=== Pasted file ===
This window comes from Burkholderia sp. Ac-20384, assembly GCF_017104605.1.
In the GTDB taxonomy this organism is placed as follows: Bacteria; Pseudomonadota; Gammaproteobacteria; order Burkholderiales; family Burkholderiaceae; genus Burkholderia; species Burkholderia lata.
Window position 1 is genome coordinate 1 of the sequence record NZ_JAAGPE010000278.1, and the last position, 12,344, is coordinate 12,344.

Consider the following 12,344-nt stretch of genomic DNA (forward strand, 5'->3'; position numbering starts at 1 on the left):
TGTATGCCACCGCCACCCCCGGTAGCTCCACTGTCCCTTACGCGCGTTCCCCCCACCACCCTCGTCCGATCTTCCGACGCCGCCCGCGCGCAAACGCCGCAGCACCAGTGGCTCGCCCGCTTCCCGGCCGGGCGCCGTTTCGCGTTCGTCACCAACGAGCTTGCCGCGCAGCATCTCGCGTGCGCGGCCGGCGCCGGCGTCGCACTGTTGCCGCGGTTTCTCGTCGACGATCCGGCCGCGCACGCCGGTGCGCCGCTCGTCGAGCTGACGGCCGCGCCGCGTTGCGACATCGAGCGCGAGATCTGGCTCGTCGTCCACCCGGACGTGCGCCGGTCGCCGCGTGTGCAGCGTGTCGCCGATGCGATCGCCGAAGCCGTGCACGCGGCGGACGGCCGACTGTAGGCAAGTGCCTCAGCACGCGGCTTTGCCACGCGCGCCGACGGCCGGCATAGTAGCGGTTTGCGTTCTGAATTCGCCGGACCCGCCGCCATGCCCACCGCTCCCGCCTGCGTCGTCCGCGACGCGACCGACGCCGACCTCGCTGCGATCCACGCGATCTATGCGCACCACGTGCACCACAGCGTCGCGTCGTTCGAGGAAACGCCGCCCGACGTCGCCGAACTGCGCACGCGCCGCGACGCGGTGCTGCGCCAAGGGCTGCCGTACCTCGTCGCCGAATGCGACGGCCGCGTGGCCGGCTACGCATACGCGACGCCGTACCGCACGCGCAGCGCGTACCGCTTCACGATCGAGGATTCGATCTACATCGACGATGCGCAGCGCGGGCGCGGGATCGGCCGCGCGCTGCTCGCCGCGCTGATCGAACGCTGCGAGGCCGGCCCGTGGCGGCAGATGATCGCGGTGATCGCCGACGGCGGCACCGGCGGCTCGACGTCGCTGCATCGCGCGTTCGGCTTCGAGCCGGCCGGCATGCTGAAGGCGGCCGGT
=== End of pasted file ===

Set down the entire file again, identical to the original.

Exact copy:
This window comes from Burkholderia sp. Ac-20384, assembly GCF_017104605.1.
In the GTDB taxonomy this organism is placed as follows: Bacteria; Pseudomonadota; Gammaproteobacteria; order Burkholderiales; family Burkholderiaceae; genus Burkholderia; species Burkholderia lata.
Window position 1 is genome coordinate 1 of the sequence record NZ_JAAGPE010000278.1, and the last position, 12,344, is coordinate 12,344.

Consider the following 12,344-nt stretch of genomic DNA (forward strand, 5'->3'; position numbering starts at 1 on the left):
TGTATGCCACCGCCACCCCCGGTAGCTCCACTGTCCCTTACGCGCGTTCCCCCCACCACCCTCGTCCGATCTTCCGACGCCGCCCGCGCGCAAACGCCGCAGCACCAGTGGCTCGCCCGCTTCCCGGCCGGGCGCCGTTTCGCGTTCGTCACCAACGAGCTTGCCGCGCAGCATCTCGCGTGCGCGGCCGGCGCCGGCGTCGCACTGTTGCCGCGGTTTCTCGTCGACGATCCGGCCGCGCACGCCGGTGCGCCGCTCGTCGAGCTGACGGCCGCGCCGCGTTGCGACATCGAGCGCGAGATCTGGCTCGTCGTCCACCCGGACGTGCGCCGGTCGCCGCGTGTGCAGCGTGTCGCCGATGCGATCGCCGAAGCCGTGCACGCGGCGGACGGCCGACTGTAGGCAAGTGCCTCAGCACGCGGCTTTGCCACGCGCGCCGACGGCCGGCATAGTAGCGGTTTGCGTTCTGAATTCGCCGGACCCGCCGCCATGCCCACCGCTCCCGCCTGCGTCGTCCGCGACGCGACCGACGCCGACCTCGCTGCGATCCACGCGATCTATGCGCACCACGTGCACCACAGCGTCGCGTCGTTCGAGGAAACGCCGCCCGACGTCGCCGAACTGCGCACGCGCCGCGACGCGGTGCTGCGCCAAGGGCTGCCGTACCTCGTCGCCGAATGCGACGGCCGCGTGGCCGGCTACGCATACGCGACGCCGTACCGCACGCGCAGCGCGTACCGCTTCACGATCGAGGATTCGATCTACATCGACGATGCGCAGCGCGGGCGCGGGATCGGCCGCGCGCTGCTCGCCGCGCTGATCGAACGCTGCGAGGCCGGCCCGTGGCGGCAGATGATCGCGGTGATCGCCGACGGCGGCACCGGCGGCTCGACGTCGCTGCATCGCGCGTTCGGCTTCGAGCCGGCCGGCATGCTGAAGGCGGCCGGT